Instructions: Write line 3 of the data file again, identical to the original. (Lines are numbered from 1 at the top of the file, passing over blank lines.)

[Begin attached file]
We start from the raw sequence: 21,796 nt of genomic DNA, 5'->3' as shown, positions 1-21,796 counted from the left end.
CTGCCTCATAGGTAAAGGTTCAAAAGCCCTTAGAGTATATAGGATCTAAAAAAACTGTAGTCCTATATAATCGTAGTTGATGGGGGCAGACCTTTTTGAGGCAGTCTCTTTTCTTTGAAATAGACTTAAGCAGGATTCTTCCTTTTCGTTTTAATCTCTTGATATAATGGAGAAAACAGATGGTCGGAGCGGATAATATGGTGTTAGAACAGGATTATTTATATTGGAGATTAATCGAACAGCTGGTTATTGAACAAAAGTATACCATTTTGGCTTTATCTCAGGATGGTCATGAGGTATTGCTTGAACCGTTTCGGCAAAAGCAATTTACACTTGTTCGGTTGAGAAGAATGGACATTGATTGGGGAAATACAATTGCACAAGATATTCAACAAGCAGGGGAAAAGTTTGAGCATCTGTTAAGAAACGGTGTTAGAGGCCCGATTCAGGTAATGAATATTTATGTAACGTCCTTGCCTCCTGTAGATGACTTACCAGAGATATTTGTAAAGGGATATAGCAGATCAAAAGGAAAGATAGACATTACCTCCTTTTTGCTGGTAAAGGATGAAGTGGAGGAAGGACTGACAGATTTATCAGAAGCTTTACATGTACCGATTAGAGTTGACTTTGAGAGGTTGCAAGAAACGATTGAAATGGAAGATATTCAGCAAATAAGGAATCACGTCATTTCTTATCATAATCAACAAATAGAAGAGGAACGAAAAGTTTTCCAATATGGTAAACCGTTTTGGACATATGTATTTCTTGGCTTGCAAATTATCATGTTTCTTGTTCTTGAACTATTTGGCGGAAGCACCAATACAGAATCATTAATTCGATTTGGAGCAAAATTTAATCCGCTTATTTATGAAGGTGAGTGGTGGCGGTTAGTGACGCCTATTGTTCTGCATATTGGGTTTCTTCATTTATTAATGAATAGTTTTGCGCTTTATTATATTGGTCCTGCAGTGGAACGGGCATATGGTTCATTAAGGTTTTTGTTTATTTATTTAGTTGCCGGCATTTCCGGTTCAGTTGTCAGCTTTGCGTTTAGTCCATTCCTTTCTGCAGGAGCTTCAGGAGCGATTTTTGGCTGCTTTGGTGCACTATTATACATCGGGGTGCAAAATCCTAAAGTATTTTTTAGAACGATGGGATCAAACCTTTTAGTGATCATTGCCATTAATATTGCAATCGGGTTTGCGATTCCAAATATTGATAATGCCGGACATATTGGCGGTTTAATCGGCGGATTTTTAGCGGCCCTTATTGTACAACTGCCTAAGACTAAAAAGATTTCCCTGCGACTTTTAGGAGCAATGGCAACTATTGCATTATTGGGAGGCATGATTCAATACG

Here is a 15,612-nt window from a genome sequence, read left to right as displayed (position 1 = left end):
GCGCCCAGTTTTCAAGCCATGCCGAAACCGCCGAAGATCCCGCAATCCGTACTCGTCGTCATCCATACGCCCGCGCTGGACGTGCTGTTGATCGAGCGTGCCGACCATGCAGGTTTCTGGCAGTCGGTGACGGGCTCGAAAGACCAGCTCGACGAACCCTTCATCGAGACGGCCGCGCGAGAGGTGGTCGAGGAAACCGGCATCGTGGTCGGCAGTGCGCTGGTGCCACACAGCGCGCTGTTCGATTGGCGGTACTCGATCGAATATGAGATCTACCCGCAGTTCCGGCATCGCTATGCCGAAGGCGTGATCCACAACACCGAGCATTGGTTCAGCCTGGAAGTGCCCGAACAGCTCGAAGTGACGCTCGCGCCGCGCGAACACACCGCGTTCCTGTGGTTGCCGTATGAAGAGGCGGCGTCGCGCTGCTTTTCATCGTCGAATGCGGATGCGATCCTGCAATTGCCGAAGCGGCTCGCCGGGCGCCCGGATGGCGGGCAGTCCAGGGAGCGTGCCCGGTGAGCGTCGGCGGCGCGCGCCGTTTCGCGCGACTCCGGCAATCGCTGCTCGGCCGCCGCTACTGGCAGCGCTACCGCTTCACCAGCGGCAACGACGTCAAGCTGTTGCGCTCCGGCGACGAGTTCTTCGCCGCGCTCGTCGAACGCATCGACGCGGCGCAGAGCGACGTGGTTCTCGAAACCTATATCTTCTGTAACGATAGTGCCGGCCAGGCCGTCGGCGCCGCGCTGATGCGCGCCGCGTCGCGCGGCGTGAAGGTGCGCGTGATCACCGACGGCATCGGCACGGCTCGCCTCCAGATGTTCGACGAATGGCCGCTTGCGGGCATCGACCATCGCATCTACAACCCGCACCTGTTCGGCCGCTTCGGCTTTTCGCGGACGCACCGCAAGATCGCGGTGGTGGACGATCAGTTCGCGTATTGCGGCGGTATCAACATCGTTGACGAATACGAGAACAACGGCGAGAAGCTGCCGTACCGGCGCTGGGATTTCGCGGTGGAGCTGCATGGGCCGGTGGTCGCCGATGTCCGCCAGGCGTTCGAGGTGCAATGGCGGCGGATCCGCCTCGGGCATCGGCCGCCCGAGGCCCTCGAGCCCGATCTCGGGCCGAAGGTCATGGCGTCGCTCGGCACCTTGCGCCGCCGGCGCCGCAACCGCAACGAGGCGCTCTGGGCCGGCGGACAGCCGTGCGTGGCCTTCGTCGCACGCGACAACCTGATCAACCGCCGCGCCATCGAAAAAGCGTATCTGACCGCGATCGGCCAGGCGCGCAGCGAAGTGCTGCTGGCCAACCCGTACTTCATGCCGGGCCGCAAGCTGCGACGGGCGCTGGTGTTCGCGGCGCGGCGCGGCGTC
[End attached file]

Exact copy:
Here is a 15,612-nt window from a genome sequence, read left to right as displayed (position 1 = left end):